[spa] El punto de partida de esta disertación es un análisis semántico de los enunciados que contienen nombres de ficción, como ‘Sherlock Holmes es un brillante detective’, ‘Sherlock Holmes no existe’ o ‘Sherlock Holmes es un personaje de ficción’. El problema semántico fundamental que postulan dichos enunciados podría sintetizarse de la siguiente manera: ¿cómo es posible explicar la intuición de que tales enunciados dan lugar a usos lingüísticos significativos e, incluso, verdaderos, aun cuando parezca que uno no está hablando acerca de nada o nadie real? Esta disertación consta de seis capítulos. Después de presentar los datos y los objetivos de mi investigación en el Capítulo 1, en el Capítulo 2 analizo las que considero ser dos de las propuestas irrealista más influyentes, la de Kendall L. Walton (1990) y la de Mark Sainsbury (2005 y 2009), que ofrecen un análisis de los nombres de ficción, y a la vez de los enunciados en los que aparecen, sin invocar entidades ficticias. Posteriormente, analizo las tres principales teorías realistas sobre la ficción, es decir el Meinongianismo, el Posibilismo y el Creacionismo. Si bien las tres teorías comparten la asunción ontológica de que sí hay entidades ficticias, discrepan no obstante acerca de la naturaleza metafísica de tales entidades. Los capítulos 3, 4 y 5 están dedicados a un análisis detallado de los pros y los contras de cada una de estas teorías realistas, con respecto al análisis semántico de los nombres de ficción y de los enunciados en los que aparecen. Finalmente, en el Capitulo 6 asumo la teoría ontológica y metafísica conocida como creacionismo, según la cual los personajes de ficción existen en la realidad como artefactos creados por la actividad artística de los autores. En este último capitulo, presento varios argumentos a favor del creacionismo que no son de carácter metafísico, sino más bien de carácter semántico y cognitivo. Desde un punto de vista semántico, defiendo la tesis de que los nombres de ficción son términos singulares que refieren a objetos ficticios, y que los enunciados en los que aparecen expresan proposiciones singulares, constituidas en parte por tales objetos ficticios. El análisis semántico se complementa con el análisis cognitivo de los nombres de ficción, y de los mecanismos que subyacen a los usos de dichos nombres.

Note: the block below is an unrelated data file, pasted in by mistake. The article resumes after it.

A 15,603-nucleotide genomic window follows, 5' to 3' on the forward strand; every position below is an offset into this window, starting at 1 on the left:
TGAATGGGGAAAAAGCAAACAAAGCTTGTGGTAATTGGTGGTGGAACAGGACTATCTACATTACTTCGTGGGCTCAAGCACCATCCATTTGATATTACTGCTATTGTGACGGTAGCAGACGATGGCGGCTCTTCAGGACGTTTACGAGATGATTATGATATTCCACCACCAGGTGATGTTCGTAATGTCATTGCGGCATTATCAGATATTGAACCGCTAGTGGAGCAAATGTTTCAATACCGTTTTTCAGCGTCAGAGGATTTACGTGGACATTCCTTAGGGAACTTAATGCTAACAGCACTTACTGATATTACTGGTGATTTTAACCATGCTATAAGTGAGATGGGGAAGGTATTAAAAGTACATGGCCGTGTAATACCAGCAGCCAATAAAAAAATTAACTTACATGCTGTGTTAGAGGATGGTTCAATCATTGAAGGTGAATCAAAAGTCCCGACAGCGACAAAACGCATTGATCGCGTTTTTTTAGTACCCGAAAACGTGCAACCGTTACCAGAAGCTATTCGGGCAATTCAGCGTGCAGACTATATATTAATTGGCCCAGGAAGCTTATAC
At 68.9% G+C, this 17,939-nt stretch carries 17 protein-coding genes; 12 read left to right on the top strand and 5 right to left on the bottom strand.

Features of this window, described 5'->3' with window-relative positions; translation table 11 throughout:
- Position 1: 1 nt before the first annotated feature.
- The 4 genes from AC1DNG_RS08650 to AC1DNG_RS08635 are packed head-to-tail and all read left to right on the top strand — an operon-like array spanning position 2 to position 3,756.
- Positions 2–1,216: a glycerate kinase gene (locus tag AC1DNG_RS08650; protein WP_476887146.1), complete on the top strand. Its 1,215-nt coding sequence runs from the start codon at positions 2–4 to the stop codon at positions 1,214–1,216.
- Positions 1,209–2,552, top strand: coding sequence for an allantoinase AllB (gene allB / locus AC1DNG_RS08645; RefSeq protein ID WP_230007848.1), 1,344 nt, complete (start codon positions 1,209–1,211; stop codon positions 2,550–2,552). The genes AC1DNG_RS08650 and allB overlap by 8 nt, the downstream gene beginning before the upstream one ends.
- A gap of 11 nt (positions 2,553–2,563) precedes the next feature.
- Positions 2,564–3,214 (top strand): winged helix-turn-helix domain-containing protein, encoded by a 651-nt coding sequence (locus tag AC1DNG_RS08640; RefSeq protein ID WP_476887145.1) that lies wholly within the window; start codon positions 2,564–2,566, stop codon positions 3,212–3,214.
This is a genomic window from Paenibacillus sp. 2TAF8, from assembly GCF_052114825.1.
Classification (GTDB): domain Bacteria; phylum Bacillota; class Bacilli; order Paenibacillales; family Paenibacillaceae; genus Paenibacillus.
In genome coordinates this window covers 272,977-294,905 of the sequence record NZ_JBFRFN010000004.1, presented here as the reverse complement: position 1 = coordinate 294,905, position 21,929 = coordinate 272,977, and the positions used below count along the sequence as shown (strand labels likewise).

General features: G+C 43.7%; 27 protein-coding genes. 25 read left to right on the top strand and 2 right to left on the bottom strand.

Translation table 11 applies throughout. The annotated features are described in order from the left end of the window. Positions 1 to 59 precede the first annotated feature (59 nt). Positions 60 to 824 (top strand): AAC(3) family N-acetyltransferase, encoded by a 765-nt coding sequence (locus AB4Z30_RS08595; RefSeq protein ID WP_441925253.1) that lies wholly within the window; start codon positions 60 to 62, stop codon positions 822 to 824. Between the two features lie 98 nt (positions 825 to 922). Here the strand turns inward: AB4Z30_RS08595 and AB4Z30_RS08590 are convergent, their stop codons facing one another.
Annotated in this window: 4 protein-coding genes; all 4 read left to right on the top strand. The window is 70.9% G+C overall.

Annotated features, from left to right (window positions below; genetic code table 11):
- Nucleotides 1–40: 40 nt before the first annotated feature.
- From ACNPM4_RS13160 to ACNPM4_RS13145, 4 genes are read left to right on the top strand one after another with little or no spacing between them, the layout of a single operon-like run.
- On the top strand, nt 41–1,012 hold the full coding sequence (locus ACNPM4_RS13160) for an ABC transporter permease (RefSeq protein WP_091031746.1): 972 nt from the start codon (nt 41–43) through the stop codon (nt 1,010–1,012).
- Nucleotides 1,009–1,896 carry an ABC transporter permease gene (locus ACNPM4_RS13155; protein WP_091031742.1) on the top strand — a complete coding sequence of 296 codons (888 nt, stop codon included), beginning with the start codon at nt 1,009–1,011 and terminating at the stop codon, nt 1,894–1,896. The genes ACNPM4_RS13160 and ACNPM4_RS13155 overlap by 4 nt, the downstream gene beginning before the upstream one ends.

URI: http://hdl.handle.net/2445/106426
Appears in Collections:Tesis Doctorals - Departament - Filosofia